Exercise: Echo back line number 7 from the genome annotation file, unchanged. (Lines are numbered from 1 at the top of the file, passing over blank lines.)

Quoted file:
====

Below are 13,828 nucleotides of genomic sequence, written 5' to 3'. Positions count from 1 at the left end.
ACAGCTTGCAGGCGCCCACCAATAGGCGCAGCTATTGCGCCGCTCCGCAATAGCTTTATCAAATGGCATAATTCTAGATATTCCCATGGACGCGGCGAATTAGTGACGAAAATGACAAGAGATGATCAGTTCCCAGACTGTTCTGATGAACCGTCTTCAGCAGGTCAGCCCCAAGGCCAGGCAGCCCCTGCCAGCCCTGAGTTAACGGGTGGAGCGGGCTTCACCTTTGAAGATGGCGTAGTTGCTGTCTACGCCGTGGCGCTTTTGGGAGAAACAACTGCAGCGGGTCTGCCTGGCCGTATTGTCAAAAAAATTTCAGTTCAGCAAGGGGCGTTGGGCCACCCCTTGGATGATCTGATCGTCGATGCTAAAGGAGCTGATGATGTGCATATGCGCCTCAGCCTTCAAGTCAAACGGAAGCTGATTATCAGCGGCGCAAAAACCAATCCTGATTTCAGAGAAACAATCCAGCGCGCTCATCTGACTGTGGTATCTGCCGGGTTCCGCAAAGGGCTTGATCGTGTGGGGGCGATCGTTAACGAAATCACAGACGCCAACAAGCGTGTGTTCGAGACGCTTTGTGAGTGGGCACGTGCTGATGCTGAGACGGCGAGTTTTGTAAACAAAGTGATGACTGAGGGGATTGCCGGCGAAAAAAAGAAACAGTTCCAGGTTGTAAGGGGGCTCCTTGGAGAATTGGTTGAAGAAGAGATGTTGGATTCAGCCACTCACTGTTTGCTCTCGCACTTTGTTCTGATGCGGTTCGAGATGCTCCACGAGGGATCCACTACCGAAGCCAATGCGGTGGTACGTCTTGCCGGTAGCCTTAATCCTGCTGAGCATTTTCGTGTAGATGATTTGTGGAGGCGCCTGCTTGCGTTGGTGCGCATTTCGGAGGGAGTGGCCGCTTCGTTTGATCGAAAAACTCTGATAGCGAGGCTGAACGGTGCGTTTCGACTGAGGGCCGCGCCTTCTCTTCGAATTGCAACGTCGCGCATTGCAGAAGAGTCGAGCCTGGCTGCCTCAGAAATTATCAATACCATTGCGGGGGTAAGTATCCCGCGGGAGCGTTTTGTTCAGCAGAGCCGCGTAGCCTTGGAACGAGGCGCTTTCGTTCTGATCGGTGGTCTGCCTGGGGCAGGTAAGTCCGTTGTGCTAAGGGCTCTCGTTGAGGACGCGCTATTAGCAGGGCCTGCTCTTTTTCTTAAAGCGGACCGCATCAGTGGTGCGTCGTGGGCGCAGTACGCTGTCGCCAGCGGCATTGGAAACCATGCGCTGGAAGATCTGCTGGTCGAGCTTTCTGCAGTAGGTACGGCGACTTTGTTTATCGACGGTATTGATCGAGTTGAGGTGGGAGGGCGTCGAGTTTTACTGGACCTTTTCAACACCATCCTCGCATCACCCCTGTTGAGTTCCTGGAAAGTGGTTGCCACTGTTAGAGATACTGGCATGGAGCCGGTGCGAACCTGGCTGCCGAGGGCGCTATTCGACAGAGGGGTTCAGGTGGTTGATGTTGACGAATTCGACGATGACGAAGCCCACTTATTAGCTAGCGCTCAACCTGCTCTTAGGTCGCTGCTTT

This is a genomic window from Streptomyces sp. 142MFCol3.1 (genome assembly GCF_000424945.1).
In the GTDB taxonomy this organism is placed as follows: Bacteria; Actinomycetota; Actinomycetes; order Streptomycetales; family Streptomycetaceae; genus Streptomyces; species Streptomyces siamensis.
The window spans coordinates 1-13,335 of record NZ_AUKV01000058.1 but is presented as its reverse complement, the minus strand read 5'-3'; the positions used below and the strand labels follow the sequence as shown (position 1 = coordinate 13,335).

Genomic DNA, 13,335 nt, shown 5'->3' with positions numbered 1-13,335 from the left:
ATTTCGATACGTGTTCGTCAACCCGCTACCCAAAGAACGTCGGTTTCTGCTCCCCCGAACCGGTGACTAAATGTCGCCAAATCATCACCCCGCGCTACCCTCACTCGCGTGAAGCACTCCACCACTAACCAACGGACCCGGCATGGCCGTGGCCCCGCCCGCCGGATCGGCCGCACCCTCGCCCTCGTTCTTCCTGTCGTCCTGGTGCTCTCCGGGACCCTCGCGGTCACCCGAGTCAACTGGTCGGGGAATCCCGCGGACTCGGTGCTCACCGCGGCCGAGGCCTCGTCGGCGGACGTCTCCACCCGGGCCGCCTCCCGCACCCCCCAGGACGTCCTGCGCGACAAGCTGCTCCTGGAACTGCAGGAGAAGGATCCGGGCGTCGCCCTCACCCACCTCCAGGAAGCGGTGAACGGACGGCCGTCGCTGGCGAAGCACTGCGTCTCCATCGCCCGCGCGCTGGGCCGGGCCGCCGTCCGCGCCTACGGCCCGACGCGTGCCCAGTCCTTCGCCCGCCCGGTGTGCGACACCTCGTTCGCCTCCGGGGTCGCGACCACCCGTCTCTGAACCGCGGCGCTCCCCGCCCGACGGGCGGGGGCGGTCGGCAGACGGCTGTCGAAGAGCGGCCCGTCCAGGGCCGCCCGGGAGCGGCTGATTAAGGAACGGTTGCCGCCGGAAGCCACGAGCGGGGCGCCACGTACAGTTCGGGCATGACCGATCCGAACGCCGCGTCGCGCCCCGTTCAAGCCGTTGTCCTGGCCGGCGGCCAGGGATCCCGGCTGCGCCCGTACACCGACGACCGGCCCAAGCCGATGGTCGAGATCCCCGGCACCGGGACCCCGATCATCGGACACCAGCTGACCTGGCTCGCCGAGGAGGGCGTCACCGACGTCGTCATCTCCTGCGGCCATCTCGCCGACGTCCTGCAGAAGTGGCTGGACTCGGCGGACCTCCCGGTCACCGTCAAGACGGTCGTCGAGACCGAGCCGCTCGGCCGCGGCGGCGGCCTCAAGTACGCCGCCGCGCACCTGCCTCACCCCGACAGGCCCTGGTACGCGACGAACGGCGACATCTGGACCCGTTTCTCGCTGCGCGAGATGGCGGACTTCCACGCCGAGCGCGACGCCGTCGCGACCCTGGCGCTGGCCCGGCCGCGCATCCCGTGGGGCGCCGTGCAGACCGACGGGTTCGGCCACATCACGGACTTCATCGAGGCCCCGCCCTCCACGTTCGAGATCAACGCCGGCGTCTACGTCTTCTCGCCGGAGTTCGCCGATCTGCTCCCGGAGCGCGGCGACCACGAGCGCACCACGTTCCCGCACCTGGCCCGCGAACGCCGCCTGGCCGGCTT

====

ATTTCGATACGTGTTCGTCAACCCGCTACCCAAAGAACGTCGGTTTCTGCTCCCCCGAACCGGTGACTAAATGTCGCCAAATCATCACCCCGCGCTACCCTCACTCGCGTGAAGCACTCCACCACTAACCAACGGACCCGGCATGGCCGTGGCCCCGCCCGCCGGATCGGCCGCACCCTCGCCCTCGTTCTTCCTGTCGTCCTGGTGCTCTCCGGGACCCTCGCGGTCACCCGAGTCAACTGGTCGGGGAATCCCGCGGACTCGGTGCTCACCGCGGCCGAGGCCTCGTCGGCGGACGTCTCCACCCGGGCCGCCTCCCGCACCCCCCAGGACGTCCTGCGCGACAAGCTGCTCCTGGAACTGCAGGAGAAGGATCCGGGCGTCGCCCTCACCCACCTCCAGGAAGCGGTGAACGGACGGCCGTCGCTGGCGAAGCACTGCGTCTCCATCGCCCGCGCGCTGGGCCGGGCCGCCGTCCGCGCCTACGGCCCGACGCGTGCCCAGTCCTTCGCCCGCCCGGTGTGCGACACCTCGTTCGCCTCCGGGGTCGCGACCACCCGTCTCTGAACCGCGGCGCTCCCCGCCCGACGGGCGGGGGCGGTCGGCAGACGGCTGTCGAAGAGCGGCCCGTCCAGGGCCGCCCGGGAGCGGCTGATTAAGGAACGGTTGCCGCCGGAAGCCACGAGCGGGGCGCCACGTACAGTTCGGGCATGACCGATCCGAACGCCGCGTCGCGCCCCGTTCAAGCCGTTGTCCTGGCCGGCGGCCAGGGATCCCGGCTGCGCCCGTACACCGACGACCGGCCCAAGCCGATGGTCGAGATCCCCGGCACCGGGACCCCGATCATCGGACACCAGCTGACCTGGCTCGCCGAGGAGGGCGTCACCGACGTCGTCATCTCCTGCGGCCATCTCGCCGACGTCCTGCAGAAGTGGCTGGACTCGGCGGACCTCCCGGTCACCGTCAAGACGGTCGTCGAGACCGAGCCGCTCGGCCGCGGCGGCGGCCTCAAGTACGCCGCCGCGCACCTGCCTCACCCCGACAGGCCCTGGTACGCGACGAACGGCGACATCTGGACCCGTTTCTCGCTGCGCGAGATGGCGGACTTCCACGCCGAGCGCGACGCCGTCGCGACCCTGGCGCTGGCCCGGCCGCGCATCCCGTGGGGCGCCGTGCAGACCGACGGGTTCGGCCACATCACGGACTTCATCGAGGCCCCGCCCTCCACGTTCGAGATCAACGCCGGCGTCTACGTCTTCTCGCCGGAGTTCGCCGATCTGCTCCCGGAGCGCGGCGACCACGAGCGCACCACGTTCCCGCACCTGGCCCGCGAACGCCGCCTGGCCGGCTT